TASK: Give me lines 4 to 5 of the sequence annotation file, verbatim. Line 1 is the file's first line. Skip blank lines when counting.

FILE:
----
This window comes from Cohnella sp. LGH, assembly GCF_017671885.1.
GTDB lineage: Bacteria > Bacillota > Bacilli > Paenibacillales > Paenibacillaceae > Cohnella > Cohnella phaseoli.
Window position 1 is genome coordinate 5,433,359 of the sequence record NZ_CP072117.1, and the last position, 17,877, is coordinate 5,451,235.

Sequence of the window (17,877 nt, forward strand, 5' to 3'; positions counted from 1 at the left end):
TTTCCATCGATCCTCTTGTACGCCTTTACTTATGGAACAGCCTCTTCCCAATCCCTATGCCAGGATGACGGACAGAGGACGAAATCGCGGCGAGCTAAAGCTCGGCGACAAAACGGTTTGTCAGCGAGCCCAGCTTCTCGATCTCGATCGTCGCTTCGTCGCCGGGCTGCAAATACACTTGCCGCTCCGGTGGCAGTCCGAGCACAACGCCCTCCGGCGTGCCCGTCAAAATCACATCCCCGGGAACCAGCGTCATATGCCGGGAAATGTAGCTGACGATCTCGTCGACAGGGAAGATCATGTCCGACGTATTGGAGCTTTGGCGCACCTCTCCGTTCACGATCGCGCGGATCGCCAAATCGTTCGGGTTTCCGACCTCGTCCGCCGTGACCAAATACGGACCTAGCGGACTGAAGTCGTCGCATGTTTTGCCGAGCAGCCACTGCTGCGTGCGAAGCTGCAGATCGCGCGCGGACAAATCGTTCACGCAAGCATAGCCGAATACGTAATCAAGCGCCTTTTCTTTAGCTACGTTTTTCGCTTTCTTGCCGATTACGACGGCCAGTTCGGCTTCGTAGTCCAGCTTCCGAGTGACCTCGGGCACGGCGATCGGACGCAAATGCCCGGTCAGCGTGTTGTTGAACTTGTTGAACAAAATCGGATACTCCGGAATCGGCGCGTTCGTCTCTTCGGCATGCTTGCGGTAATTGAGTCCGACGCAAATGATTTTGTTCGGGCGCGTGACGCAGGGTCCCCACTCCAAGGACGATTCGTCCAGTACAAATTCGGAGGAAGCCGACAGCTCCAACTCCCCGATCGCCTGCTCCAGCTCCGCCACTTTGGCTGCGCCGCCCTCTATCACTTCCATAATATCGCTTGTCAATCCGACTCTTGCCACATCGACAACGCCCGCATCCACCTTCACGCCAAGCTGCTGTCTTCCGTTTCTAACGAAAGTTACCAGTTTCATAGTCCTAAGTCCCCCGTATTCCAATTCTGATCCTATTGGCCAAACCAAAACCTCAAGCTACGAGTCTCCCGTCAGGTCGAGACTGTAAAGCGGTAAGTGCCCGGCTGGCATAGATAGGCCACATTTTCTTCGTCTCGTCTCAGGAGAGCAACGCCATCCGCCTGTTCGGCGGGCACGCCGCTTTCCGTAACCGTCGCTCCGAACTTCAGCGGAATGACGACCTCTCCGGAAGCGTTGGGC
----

Sequence of the window (17,877 nt, forward strand, 5' to 3'; positions counted from 1 at the left end):
TTTCCATCGATCCTCTTGTACGCCTTTACTTATGGAACAGCCTCTTCCCAATCCCTATGCCAGGATGACGGACAGAGGACGAAATCGCGGCGAGCTAAAGCTCGGCGACAAAACGGTTTGTCAGCGAGCCCAGCTTCTCGATCTCGATCGTCGCTTCGTCGCCGGGCTGCAAATACACTTGCCGCTCCGGTGGCAGTCCGAGCACAACGCCCTCCGGCGTGCCCGTCAAAATCACATCCCCGGGAACCAGCGTCATATGCCGGGAAATGTAGCTGACGATCTCGTCGACAGGGAAGATCATGTCCGACGTATTGGAGCTTTGGCGCACCTCTCCGTTCACGATCGCGCGGATCGCCAAATCGTTCGGGTTTCCGACCTCGTCCGCCGTGACCAAATACGGACCTAGCGGACTGAAGTCGTCGCATGTTTTGCCGAGCAGCCACTGCTGCGTGCGAAGCTGCAGATCGCGCGCGGACAAATCGTTCACGCAAGCATAGCCGAATACGTAATCAAGCGCCTTTTCTTTAGCTACGTTTTTCGCTTTCTTGCCGATTACGACGGCCAGTTCGGCTTCGTAGTCCAGCTTCCGAGTGACCTCGGGCACGGCGATCGGACGCAAATGCCCGGTCAGCGTGTTGTTGAACTTGTTGAACAAAATCGGATACTCCGGAATCGGCGCGTTCGTCTCTTCGGCATGCTTGCGGTAATTGAGTCCGACGCAAATGATTTTGTTCGGGCGCGTGACGCAGGGTCCCCACTCCAAGGACGATTCGTCCAGTACAAATTCGGAGGAAGCCGACAGCTCCAACTCCCCGATCGCCTGCTCCAGCTCCGCCACTTTGGCTGCGCCGCCCTCTATCACTTCCATAATATCGCTTGTCAATCCGACTCTTGCCACATCGACAACGCCCGCATCCACCTTCACGCCAAGCTGCTGTCTTCCGTTTCTAACGAAAGTTACCAGTTTCATAGTCCTAAGTCCCCCGTATTCCAATTCTGATCCTATTGGCCAAACCAAAACCTCAAGCTACGAGTCTCCCGTCAGGTCGAGACTGTAAAGCGGTAAGTGCCCGGCTGGCATAGATAGGCCACATTTTCTTCGTCTCGTCTCAGGAGAGCAACGCCATCCGCCTGTTCGGCGGGCACGCCGCTTTCCGTAACCGTCGCTCCGAACTTCAGCGGAATGACGACCTCTCCGGAAGCGTTGGGC